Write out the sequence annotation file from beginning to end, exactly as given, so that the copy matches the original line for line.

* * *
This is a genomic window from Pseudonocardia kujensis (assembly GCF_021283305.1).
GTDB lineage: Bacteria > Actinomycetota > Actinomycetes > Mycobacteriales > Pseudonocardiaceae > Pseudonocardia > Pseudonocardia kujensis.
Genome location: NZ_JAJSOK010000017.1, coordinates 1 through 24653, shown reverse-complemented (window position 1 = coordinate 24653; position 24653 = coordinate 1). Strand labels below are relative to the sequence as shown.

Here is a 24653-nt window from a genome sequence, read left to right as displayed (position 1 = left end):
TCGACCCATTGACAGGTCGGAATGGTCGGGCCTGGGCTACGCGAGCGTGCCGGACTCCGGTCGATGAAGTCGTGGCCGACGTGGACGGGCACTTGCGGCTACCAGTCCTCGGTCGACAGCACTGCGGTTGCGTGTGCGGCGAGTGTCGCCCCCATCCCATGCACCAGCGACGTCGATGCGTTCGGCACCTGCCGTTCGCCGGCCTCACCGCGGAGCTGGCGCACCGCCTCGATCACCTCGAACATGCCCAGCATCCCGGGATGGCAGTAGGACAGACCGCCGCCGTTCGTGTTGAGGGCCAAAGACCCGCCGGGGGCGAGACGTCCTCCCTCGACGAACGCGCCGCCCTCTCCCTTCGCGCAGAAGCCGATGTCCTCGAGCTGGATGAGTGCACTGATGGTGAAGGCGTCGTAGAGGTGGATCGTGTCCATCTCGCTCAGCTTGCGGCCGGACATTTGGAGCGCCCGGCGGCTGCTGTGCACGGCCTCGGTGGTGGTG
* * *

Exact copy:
This is a genomic window from Pseudonocardia kujensis (assembly GCF_021283305.1).
GTDB lineage: Bacteria > Actinomycetota > Actinomycetes > Mycobacteriales > Pseudonocardiaceae > Pseudonocardia > Pseudonocardia kujensis.
Genome location: NZ_JAJSOK010000017.1, coordinates 1 through 24653, shown reverse-complemented (window position 1 = coordinate 24653; position 24653 = coordinate 1). Strand labels below are relative to the sequence as shown.

Here is a 24653-nt window from a genome sequence, read left to right as displayed (position 1 = left end):
TCGACCCATTGACAGGTCGGAATGGTCGGGCCTGGGCTACGCGAGCGTGCCGGACTCCGGTCGATGAAGTCGTGGCCGACGTGGACGGGCACTTGCGGCTACCAGTCCTCGGTCGACAGCACTGCGGTTGCGTGTGCGGCGAGTGTCGCCCCCATCCCATGCACCAGCGACGTCGATGCGTTCGGCACCTGCCGTTCGCCGGCCTCACCGCGGAGCTGGCGCACCGCCTCGATCACCTCGAACATGCCCAGCATCCCGGGATGGCAGTAGGACAGACCGCCGCCGTTCGTGTTGAGGGCCAAAGACCCGCCGGGGGCGAGACGTCCTCCCTCGACGAACGCGCCGCCCTCTCCCTTCGCGCAGAAGCCGATGTCCTCGAGCTGGATGAGTGCACTGATGGTGAAGGCGTCGTAGAGGTGGATCGTGTCCATCTCGCTCAGCTTGCGGCCGGACATTTGGAGCGCCCGGCGGCTGCTGTGCACGGCCTCGGTGGTGGTG